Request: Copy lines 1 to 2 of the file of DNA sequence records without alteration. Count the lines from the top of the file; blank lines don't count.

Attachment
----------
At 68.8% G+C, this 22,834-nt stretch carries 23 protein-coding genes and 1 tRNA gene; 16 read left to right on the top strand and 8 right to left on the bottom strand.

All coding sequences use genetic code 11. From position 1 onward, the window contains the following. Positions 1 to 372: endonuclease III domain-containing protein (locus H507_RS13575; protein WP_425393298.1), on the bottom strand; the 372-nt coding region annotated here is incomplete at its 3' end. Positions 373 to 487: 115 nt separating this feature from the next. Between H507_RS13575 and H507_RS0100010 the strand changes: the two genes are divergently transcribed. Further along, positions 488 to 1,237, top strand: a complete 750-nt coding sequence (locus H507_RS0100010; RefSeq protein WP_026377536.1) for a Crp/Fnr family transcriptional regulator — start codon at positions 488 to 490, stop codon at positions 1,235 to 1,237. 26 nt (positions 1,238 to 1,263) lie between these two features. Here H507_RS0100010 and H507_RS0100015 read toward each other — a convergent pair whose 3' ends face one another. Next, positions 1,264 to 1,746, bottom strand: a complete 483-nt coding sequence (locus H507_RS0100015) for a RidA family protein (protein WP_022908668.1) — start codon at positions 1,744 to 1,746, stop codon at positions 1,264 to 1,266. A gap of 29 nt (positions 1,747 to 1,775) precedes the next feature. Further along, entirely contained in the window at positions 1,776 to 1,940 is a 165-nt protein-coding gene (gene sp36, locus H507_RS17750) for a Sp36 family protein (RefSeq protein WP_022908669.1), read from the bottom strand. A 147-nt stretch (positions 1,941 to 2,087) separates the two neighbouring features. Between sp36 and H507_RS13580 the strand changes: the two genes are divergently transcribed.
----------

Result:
At 68.8% G+C, this 22,834-nt stretch carries 23 protein-coding genes and 1 tRNA gene; 16 read left to right on the top strand and 8 right to left on the bottom strand.

All coding sequences use genetic code 11. From position 1 onward, the window contains the following. Positions 1 to 372: endonuclease III domain-containing protein (locus H507_RS13575; protein WP_425393298.1), on the bottom strand; the 372-nt coding region annotated here is incomplete at its 3' end. Positions 373 to 487: 115 nt separating this feature from the next. Between H507_RS13575 and H507_RS0100010 the strand changes: the two genes are divergently transcribed. Further along, positions 488 to 1,237, top strand: a complete 750-nt coding sequence (locus H507_RS0100010; RefSeq protein WP_026377536.1) for a Crp/Fnr family transcriptional regulator — start codon at positions 488 to 490, stop codon at positions 1,235 to 1,237. 26 nt (positions 1,238 to 1,263) lie between these two features. Here H507_RS0100010 and H507_RS0100015 read toward each other — a convergent pair whose 3' ends face one another. Next, positions 1,264 to 1,746, bottom strand: a complete 483-nt coding sequence (locus H507_RS0100015) for a RidA family protein (protein WP_022908668.1) — start codon at positions 1,744 to 1,746, stop codon at positions 1,264 to 1,266. A gap of 29 nt (positions 1,747 to 1,775) precedes the next feature. Further along, entirely contained in the window at positions 1,776 to 1,940 is a 165-nt protein-coding gene (gene sp36, locus H507_RS17750) for a Sp36 family protein (RefSeq protein WP_022908669.1), read from the bottom strand. A 147-nt stretch (positions 1,941 to 2,087) separates the two neighbouring features. Between sp36 and H507_RS13580 the strand changes: the two genes are divergently transcribed.